In this example, the scripting functionality within DeepAR will be explained by creating a ball that bounces off the user's head. Callbacks onStart, onUpdate and onCollisionEnter will be showcased, alongside some animation features.

The steps to recreate this concrete example are given in the rest of the article. The given property values are all exemplary and can be adjusted if some value change doesn't result in the expected behaviour.

Step 0.a

Open the scripting_football_start effect containing already set up object hierarchy and corresponding physics mechanics given in the zip that is located at the bottom of the article. The file should be opened as an already existing effect using FileOpen effect or Cmd+O keyboard shortcut.

Step 0.b - Setting up the animation controller

When the ball collides with the user's head, a sound effect should be played and such behaviour can be achieved through the animation controller (refer to further explanation about animations here) accessed through AssetsAnimations state editor. After selecting the first RootNode in the controller as the chosen node to animate, a new state should be added and named, for example, ball_bounce. In the sound area, the desired track should be selected - in this case the ball_bounce.mp3 audio track and the Duration property will implicitly change to the length of the track after making the selection. A new trigger for this new state should be added - making it an on_end trigger with idle being the next state.

The idle state should be also adjusted since a new state was added. A new trigger should be added and given a custom name. That name will later be used in the script in order to fire that specific trigger - here the given trigger name corresponds to the state name the trigger should switch to from the idle state, ball_bounce. Therefore, the next state should be also set to ball_bounce.

Step 1 - initialisation

In a new JavaScript file, create variables ball and head that will contain the respective nodes, as well as the prevFaceVisible variable, which will hold the information whether the user's face was visible in the previous frame.

var ball, head;
var counter = 0;
var prevFaceVisible;

Step 2 - onStart

The onStart callback is called only once, immediately after the effect is loaded.

In this function, the ball and head nodes are retrieved from the hierarchy, located starting from the root node.

ball = Node.root.getChild('RootNode').getChild('Hedra2');
head = Node.root.getChild('HEADCOL');

Information about the visibility of the user's face is retrieved using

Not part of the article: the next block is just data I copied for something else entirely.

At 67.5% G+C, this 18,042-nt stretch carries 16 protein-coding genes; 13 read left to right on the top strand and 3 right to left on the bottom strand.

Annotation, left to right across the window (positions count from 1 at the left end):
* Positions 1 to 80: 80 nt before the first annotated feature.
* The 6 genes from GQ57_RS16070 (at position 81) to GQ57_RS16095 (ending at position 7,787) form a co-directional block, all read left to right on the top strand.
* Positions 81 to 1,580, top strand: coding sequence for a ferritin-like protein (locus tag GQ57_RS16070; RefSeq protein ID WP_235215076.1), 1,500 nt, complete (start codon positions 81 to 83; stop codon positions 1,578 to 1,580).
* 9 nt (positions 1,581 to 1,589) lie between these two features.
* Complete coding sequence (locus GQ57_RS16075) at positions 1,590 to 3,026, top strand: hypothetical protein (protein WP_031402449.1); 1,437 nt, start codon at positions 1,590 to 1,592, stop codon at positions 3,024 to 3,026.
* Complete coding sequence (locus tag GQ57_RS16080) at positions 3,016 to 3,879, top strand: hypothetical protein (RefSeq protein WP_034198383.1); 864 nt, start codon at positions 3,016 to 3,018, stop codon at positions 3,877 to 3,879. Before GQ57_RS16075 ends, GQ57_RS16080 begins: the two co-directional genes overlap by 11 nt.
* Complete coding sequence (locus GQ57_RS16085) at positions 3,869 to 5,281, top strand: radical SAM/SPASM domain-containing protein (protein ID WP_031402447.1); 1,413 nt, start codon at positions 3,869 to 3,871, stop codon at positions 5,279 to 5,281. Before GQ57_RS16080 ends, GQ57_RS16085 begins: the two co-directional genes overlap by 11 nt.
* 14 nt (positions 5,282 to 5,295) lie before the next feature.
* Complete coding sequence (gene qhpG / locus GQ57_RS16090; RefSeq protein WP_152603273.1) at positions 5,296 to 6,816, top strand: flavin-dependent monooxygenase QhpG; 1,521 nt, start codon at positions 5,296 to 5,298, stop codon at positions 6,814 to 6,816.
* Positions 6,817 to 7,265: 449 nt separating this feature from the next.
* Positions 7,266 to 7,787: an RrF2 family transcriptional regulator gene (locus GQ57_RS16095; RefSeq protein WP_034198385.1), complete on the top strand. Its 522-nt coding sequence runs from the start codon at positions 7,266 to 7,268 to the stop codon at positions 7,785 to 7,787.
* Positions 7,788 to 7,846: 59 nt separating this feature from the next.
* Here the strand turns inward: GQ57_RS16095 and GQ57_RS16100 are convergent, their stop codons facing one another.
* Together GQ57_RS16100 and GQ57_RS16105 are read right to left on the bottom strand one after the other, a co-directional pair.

prevFaceVisible = Context.isFaceVisible();

and if the face is not visible, then the ball should be disabled, otherwise it should be reset to the default position from which it falls down.

if (prevFaceVisible) 
ball.enabled = false;

The reset action is extracted in a separate function, since it will be reused multiple times in the script. The ball's position is determined by the user's head position, but with z = 0, achieved by subtracting the z value of the head position from itself.

function resetBall() {
ball.position = head.position.add(new Vec3(0, -head.position.z, 0));

Step 3 - onUpdate

The onUpdate callback is called on every frame update and checks whether the face visibility status changed in comparison to the previous frame. If the face is visible after not being visible previously, the ball node gets reenabled and is reset to the default position. If it is the case that the face disappeared after being visible in the previous frame, the ball gets disabled.

var faceVisible = Context.isFaceVisible();
if (faceVisible && !prevFaceVisible) {
ball.enabled = true;
} else if (prevFaceVisible)
ball.enabled = false;

No matter the previously discussed visibility combinations, the ball's position gets checked - if the ball went out of the boundaries determined through the renderResolution property of the context the effect is currently being run in, with a margin error allowed (10%-500%, depending on the boundary). If the ball isn't located in the defined boundaries in this given frame, then the ball's position is reset.

if ((ball.positionOnScreen.x < -0.1 * Context.renderResolution.x) || (ball.positionOnScreen.x > 1.1 * Context.renderResolution.x) || (ball.positionOnScreen.y < -5 * Context.renderResolution.y) || (ball.positionOnScreen.y > 1.1 * Context.renderResolution.y))

Lastly, the current information about the visibility of the user's face is stored in the prevFaceVisible to be used for the next call of the onUpdate function.

prevFaceVisible = faceVisible;

Step 4 - onCollisionEnter

The onCollisionEnter callback is called when two nodes with physical characteristics, in this case the ball and the head, start colliding. A local variable collided is used to determine whether the correct objects collided - assigned a truth value if the pair of the collided nodes is the ball and the head node, no matter the order of collision (unordered pair).

var collided = false;

if (firstNode.equals(ball))
collided = secondNode.equals(head);
else if (firstNode.equals(head))
collided = secondNode.equals(ball);

If the correct pair collided, then the ball_bounce trigger described in Step 0 gets fired, which will then play the bounce sound effect.

if (collided) {

Step 5 - loading the finished script

The Script component needed to load the script can be added by selecting the root node RootNode and choosing it through Add ComponentScript.

The finished script can opened by choosing Choose Script File... option within the component and it should be located where it was previously stored on the computer.

The final effect can also be obtained by opening the scripting_football_finished file as an already existing effect using FileOpen effect or Cmd+O keyboard shortcut in the Studio.

Download the baseline and the final effect

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